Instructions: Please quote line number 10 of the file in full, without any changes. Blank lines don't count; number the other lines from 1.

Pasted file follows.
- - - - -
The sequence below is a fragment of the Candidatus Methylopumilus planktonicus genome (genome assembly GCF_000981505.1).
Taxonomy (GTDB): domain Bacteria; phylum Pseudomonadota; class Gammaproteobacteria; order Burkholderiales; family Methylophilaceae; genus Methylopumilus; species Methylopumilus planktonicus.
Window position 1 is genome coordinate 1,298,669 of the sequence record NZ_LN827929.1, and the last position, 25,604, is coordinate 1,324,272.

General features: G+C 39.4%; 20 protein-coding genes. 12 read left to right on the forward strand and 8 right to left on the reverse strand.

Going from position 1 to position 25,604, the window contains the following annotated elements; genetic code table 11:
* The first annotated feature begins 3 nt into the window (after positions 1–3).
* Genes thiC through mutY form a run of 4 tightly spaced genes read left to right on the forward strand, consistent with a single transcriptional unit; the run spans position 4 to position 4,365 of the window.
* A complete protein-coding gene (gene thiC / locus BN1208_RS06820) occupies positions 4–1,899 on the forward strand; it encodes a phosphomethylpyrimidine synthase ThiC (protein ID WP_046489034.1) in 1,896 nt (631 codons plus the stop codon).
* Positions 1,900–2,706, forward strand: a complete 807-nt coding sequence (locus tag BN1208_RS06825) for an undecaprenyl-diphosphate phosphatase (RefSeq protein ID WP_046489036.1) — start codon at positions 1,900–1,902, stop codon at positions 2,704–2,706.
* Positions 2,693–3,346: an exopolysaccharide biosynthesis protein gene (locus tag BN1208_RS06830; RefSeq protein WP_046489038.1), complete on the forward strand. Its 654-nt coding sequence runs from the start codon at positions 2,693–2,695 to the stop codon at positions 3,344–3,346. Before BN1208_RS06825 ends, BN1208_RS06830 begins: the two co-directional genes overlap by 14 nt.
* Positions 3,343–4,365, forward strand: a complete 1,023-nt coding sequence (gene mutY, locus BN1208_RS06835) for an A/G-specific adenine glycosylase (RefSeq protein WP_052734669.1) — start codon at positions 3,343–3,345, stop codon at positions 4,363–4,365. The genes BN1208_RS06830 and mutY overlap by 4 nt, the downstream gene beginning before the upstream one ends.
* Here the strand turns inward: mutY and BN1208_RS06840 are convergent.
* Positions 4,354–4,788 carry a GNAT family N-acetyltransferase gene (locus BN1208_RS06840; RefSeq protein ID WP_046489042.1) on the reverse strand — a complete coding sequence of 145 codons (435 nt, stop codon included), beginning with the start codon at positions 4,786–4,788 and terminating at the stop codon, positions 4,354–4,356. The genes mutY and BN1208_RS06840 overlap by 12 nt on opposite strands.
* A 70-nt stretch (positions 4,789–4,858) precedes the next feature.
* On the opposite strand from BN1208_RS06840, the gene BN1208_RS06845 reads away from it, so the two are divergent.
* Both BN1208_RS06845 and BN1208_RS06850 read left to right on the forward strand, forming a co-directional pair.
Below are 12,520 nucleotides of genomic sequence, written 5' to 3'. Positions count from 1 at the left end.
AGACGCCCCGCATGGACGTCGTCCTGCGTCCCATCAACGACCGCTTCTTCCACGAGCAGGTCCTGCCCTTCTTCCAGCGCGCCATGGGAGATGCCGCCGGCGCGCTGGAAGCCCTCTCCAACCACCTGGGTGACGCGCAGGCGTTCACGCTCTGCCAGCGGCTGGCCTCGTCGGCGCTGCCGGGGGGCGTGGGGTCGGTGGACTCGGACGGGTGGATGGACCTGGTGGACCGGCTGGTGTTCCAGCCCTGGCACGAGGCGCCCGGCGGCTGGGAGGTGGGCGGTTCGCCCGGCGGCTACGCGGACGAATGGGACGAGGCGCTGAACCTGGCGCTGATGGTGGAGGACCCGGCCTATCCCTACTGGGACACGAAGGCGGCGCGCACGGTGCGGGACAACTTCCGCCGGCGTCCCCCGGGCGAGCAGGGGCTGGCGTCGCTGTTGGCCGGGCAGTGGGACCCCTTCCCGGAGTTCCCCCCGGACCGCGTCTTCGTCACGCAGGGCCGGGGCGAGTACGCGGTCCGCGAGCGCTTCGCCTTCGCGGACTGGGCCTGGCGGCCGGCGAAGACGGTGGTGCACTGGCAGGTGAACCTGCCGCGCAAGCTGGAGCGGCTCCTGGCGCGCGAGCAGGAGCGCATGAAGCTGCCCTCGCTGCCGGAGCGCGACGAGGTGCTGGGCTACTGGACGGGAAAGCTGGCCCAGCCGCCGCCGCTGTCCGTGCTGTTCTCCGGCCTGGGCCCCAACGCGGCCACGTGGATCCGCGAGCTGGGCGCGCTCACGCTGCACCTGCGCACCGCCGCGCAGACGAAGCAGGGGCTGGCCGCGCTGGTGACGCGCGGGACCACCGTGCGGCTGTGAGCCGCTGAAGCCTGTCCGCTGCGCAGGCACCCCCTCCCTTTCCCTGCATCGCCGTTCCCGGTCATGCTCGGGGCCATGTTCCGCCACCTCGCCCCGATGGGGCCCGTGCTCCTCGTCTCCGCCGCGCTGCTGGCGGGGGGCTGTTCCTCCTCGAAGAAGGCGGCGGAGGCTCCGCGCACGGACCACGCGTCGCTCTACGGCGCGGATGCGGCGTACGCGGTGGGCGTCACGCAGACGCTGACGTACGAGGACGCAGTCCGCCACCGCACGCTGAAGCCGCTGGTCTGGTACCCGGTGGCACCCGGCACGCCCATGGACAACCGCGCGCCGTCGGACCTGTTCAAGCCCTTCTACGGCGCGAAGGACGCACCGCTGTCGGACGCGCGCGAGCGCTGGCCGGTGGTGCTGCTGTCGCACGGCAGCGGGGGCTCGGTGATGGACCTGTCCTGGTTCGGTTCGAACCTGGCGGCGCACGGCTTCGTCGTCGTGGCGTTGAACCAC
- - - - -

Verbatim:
* Positions 2,693–3,346: an exopolysaccharide biosynthesis protein gene (locus tag BN1208_RS06830; RefSeq protein WP_046489038.1), complete on the forward strand. Its 654-nt coding sequence runs from the start codon at positions 2,693–2,695 to the stop codon at positions 3,344–3,346. Before BN1208_RS06825 ends, BN1208_RS06830 begins: the two co-directional genes overlap by 14 nt.